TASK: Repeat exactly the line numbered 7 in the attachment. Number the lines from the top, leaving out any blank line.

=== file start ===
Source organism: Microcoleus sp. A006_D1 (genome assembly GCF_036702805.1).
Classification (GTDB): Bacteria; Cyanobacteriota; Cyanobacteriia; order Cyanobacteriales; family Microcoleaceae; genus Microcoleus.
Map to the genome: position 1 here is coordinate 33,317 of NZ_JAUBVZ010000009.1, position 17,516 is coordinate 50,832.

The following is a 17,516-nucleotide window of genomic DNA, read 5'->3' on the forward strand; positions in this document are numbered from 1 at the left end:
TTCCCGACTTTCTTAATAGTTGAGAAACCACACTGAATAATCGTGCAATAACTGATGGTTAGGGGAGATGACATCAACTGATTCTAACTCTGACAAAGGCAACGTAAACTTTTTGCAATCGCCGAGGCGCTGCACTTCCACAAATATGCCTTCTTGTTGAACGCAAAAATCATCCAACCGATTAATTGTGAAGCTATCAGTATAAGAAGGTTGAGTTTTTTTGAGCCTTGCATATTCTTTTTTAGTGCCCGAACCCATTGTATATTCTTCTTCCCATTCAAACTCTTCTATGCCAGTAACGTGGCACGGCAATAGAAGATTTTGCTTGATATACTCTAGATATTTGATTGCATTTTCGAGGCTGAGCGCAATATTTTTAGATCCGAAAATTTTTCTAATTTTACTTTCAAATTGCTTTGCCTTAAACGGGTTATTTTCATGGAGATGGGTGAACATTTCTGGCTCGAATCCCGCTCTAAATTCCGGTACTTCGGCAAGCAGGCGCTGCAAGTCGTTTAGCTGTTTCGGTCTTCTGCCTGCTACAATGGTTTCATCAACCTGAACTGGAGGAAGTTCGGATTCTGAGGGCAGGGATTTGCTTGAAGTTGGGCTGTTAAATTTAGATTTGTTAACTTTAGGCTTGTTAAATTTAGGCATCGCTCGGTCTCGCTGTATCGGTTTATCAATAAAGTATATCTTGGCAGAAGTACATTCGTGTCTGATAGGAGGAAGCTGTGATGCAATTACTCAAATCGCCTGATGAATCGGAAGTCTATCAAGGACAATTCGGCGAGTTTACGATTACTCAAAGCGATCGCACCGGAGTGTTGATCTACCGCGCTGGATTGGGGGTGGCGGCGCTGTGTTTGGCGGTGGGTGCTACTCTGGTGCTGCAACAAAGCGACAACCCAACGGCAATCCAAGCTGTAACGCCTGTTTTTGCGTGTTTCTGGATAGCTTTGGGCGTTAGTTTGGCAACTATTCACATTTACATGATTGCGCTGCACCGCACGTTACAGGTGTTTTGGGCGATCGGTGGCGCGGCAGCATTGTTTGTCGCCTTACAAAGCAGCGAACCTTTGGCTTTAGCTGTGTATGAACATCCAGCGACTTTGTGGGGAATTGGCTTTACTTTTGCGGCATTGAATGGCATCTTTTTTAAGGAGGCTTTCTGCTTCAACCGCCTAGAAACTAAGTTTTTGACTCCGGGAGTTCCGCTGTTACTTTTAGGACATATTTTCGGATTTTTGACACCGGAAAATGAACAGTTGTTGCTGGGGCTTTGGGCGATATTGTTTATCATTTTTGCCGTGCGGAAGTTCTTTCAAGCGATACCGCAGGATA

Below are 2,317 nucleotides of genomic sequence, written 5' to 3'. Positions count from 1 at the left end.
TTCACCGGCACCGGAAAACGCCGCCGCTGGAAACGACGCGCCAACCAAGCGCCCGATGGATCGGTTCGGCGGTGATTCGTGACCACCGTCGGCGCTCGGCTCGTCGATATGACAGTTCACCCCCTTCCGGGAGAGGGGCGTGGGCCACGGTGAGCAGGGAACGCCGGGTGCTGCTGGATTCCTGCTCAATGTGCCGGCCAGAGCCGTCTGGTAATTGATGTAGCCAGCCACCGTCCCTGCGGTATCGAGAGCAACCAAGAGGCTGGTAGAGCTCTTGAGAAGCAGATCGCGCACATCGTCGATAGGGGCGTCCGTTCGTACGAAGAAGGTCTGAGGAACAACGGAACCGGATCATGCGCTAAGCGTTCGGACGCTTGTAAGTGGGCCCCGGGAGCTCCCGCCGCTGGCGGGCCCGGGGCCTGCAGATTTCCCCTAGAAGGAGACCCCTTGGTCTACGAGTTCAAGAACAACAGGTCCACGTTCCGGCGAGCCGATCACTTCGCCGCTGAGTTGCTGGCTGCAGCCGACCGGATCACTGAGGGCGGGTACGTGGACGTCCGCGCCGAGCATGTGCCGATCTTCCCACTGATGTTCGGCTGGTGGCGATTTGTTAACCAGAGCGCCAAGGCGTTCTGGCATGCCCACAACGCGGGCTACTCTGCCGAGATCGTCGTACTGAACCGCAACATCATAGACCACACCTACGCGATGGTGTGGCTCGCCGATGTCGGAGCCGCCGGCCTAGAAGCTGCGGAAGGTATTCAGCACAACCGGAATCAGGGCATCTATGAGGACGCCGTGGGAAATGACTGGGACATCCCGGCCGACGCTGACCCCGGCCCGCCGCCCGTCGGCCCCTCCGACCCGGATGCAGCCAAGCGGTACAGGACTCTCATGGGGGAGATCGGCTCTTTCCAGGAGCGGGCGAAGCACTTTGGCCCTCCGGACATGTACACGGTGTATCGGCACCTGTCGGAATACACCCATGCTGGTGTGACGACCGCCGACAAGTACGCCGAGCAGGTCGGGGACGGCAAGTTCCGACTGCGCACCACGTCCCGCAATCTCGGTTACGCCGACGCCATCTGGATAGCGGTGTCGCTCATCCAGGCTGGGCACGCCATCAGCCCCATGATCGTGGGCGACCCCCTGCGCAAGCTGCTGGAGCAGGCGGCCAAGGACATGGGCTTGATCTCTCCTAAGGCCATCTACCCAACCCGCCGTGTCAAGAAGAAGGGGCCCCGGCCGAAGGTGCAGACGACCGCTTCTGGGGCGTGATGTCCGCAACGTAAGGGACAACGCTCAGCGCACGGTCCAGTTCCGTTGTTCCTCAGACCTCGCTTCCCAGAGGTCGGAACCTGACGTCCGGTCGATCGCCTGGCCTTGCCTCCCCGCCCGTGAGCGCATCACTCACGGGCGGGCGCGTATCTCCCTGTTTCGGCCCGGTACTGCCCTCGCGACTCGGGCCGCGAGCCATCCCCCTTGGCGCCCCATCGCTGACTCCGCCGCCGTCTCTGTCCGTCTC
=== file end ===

TTCACCGGCACCGGAAAACGCCGCCGCTGGAAACGACGCGCCAACCAAGCGCCCGATGGATCGGTTCGGCGGTGATTCGTGACCACCGTCGGCGCTCGGCTCGTCGATATGACAGTTCACCCCCTTCCGGGAGAGGGGCGTGGGCCACGGTGAGCAGGGAACGCCGGGTGCTGCTGGATTCCTGCTCAATGTGCCGGCCAGAGCCGTCTGGTAATTGATGTAGCCAGCCACCGTCCCTGCGGTATCGAGAGCAACCAAGAGGCTGGTAGAGCTCTTGAGAAGCAGATCGCGCACATCGTCGATAGGGGCGTCCGTTCGTACGAAGAAGGTCTGAGGAACAACGGAACCGGATCATGCGCTAAGCGTTCGGACGCTTGTAAGTGGGCCCCGGGAGCTCCCGCCGCTGGCGGGCCCGGGGCCTGCAGATTTCCCCTAGAAGGAGACCCCTTGGTCTACGAGTTCAAGAACAACAGGTCCACGTTCCGGCGAGCCGATCACTTCGCCGCTGAGTTGCTGGCTGCAGCCGACCGGATCACTGAGGGCGGGTACGTGGACGTCCGCGCCGAGCATGTGCCGATCTTCCCACTGATGTTCGGCTGGTGGCGATTTGTTAACCAGAGCGCCAAGGCGTTCTGGCATGCCCACAACGCGGGCTACTCTGCCGAGATCGTCGTACTGAACCGCAACATCATAGACCACACCTACGCGATGGTGTGGCTCGCCGATGTCGGAGCCGCCGGCCTAGAAGCTGCGGAAGGTATTCAGCACAACCGGAATCAGGGCATCTATGAGGACGCCGTGGGAAATGACTGGGACATCCCGGCCGACGCTGACCCCGGCCCGCCGCCCGTCGGCCCCTCCGACCCGGATGCAGCCAAGCGGTACAGGACTCTCATGGGGGAGATCGGCTCTTTCCAGGAGCGGGCGAAGCACTTTGGCCCTCCGGACATGTACACGGTGTATCGGCACCTGTCGGAATACACCCATGCTGGTGTGACGACCGCCGACAAGTACGCCGAGCAGGTCGGGGACGGCAAGTTCCGACTGCGCACCACGTCCCGCAATCTCGGTTACGCCGACGCCATCTGGATAGCGGTGTCGCTCATCCAGGCTGGGCACGCCATCAGCCCCATGATCGTGGGCGACCCCCTGCGCAAGCTGCTGGAGCAGGCGGCCAAGGACATGGGCTTGATCTCTCCTAAGGCCATCTACCCAACCCGCCGTGTCAAGAAGAAGGGGCCCCGGCCGAAGGTGCAGACGACCGCTTCTGGGGCGTGATGTCCGCAACGTAAGGGACAACGCTCAGCGCACGGTCCAGTTCCGTTGTTCCTCAGACCTCGCTTCCCAGAGGTCGGAACCTGACGTCCGGTCGATCGCCTGGCCTTGCCTCCCCGCCCGTGAGCGCATCACTCACGGGCGGGCGCGTATCTCCCTGTTTCGGCCCGGTACTGCCCTCGCGACTCGGGCCGCGAGCCATCCCCCTTGGCGCCCCATCGCTGACTCCGCCGCCGTCTCTGTCCGTCTC